Some sad news for those of us who grew up reading the hugely popular Dragonriders of Pern series: The Cambridge-born author of those beloved books, Anne McCaffrey, passed away earlier this week at her home in Ireland after suffering a stroke. She was 85. The first woman to win both a Nebula Award and a Hugo Award for fiction, as well as a Grand Master of science fiction, McCaffrey was a pioneer of sorts, blending the sci-fi and fantasy genres and featuring both male and female protagonists in her work. Her 1978 book The White Dragon (which completed the original Dragonriders trilogy) was the first hardcover science-fiction novel penned by a woman to appear on The New York Times Best Seller list.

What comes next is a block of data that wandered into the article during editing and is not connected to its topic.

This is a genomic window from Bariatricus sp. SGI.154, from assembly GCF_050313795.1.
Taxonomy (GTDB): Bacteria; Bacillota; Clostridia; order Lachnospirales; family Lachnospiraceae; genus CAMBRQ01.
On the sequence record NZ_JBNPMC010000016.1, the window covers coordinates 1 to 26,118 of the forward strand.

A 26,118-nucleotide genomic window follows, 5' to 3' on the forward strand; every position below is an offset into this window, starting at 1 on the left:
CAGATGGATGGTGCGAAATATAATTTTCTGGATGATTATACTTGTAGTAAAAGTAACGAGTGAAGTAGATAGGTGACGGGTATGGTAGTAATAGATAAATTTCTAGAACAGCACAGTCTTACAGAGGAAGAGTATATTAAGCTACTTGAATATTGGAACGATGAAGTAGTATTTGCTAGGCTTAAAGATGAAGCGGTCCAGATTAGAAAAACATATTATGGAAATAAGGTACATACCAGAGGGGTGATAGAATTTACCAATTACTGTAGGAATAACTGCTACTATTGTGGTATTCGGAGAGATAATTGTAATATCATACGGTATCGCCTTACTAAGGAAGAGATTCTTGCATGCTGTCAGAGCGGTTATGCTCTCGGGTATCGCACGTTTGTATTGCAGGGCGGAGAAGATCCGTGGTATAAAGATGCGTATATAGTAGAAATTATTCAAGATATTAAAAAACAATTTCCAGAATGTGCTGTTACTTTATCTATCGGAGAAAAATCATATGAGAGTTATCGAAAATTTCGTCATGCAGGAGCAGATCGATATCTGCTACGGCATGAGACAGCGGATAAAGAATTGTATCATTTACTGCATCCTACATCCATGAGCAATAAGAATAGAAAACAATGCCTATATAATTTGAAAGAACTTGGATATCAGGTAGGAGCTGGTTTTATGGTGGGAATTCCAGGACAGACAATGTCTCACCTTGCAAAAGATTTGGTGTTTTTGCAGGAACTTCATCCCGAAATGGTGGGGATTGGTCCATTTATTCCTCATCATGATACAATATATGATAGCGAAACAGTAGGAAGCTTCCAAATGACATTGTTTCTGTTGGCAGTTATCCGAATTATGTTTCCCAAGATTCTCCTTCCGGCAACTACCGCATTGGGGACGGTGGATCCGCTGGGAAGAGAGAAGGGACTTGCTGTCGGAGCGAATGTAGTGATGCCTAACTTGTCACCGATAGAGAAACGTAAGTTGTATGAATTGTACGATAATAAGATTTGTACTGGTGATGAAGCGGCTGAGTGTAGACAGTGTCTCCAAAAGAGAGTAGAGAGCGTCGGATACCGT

“Writing has been so much a part of my life that I’m really quite annoyed that I can’t do as much as I used to,” the prolific author told Locus Magazine in a 2004 interview. “But I have nine series, for godsakes, give me a break! I’m 78, I’m on my pension in Ireland, and all that good stuff. I have my good days and my bad days, but I don’t have as much energy as I used to back when I was young and foolish and didn’t count the cost — and it takes a lot — to write.” Fortunately for all of us, McCaffrey’s career showed women everywhere that there was a place for them in the world of science fiction — both as readers and writers. [via LAT]